The ex-pilots are accusing the company of frustrating their efforts to access the courts to get justice for the years of suffering from being forced to fly “sick” planes.

In their statement of claim that’s before the court, the five former LIAT pilots said the company, being fully aware that they got ill from working in its aircraft, nevertheless caused them to continue to work in the poor air-quality environment.

“At all material times, it was reasonably foreseeable that the claimants would become ill once on board the aircraft. With regard to the third and fourth claimants, the defendant continued to have them work in the unhealthy work conditions until they got so ill that, in the defendant’s view, they had to be medically boarded and terminated,” the court document read.

“In all the circumstances, the claimants, during the course of their employment with the defendant have suffered personal injuries due to the defendant’s negligence and/or recklessness, having breached its duty of care to the claimants to provide a safe place of employment,” the suit added.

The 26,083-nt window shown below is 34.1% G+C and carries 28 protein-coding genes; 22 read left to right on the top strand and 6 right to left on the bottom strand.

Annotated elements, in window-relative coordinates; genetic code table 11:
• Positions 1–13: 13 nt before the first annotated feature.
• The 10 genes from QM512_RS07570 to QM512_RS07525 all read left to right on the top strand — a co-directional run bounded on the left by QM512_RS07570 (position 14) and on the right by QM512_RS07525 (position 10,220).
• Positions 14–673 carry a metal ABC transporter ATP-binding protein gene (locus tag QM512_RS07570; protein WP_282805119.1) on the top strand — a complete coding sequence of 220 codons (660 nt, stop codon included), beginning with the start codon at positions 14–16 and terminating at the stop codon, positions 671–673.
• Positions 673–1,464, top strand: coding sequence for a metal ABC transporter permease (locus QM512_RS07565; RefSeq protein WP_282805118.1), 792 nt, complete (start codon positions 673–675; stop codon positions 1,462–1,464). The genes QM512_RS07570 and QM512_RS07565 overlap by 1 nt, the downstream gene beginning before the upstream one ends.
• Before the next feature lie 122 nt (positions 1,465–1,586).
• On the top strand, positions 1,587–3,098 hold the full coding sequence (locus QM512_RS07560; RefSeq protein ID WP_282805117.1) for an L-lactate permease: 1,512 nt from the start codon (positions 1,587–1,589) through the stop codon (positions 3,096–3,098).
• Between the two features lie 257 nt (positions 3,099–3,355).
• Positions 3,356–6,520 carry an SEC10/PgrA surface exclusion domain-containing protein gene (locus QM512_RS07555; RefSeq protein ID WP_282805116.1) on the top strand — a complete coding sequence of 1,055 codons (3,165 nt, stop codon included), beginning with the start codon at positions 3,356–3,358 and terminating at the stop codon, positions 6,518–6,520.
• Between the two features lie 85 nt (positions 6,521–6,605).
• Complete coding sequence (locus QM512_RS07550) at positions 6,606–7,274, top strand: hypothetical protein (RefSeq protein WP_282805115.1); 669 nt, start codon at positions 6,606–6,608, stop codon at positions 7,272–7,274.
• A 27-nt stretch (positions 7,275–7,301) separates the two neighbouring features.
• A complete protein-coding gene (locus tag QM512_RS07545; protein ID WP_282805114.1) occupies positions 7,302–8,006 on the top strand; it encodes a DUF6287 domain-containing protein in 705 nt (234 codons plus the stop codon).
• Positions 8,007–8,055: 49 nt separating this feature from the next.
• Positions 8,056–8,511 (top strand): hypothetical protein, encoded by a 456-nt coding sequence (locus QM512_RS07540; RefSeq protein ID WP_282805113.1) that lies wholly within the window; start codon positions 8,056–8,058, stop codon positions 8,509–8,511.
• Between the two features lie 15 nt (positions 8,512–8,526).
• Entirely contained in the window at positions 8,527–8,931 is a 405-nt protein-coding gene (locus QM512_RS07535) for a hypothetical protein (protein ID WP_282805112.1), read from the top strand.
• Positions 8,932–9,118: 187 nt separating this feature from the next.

The former LIAT pilots are also alleging that the airline authorities were dragging their feet on implementation of the recommendations in the scientific study.

Among the 21 recommendations made by Dr Christian were that immediate in-depth remedial measures should be instituted for the LIF aircraft; that during scheduled C checks the air conditioning and recirculation system are specifically addressed and to improve daily and in-depth maintenance and ensuring that vacuuming is used routinely for cabin housekeeping.

He also recommended that a schedule of deep-cleaning should be developed to remove particles from vents, zone sensors, instrument panels, mixing chamber and baggage hold.

The scientist further suggested investigating the possibility of duct cleaning as a maintenance activity and that pilots prone to hyper-allergenic responses should not operate the aircraft identified in the study until remedial measures have been instituted.

Administrator of LIAT, Cleveland Seaforth, who is overseeing the airline’s restructuring process, could not be reached for comment and Director of Flight Operations, Captain Arthur Senhouse declined to speak.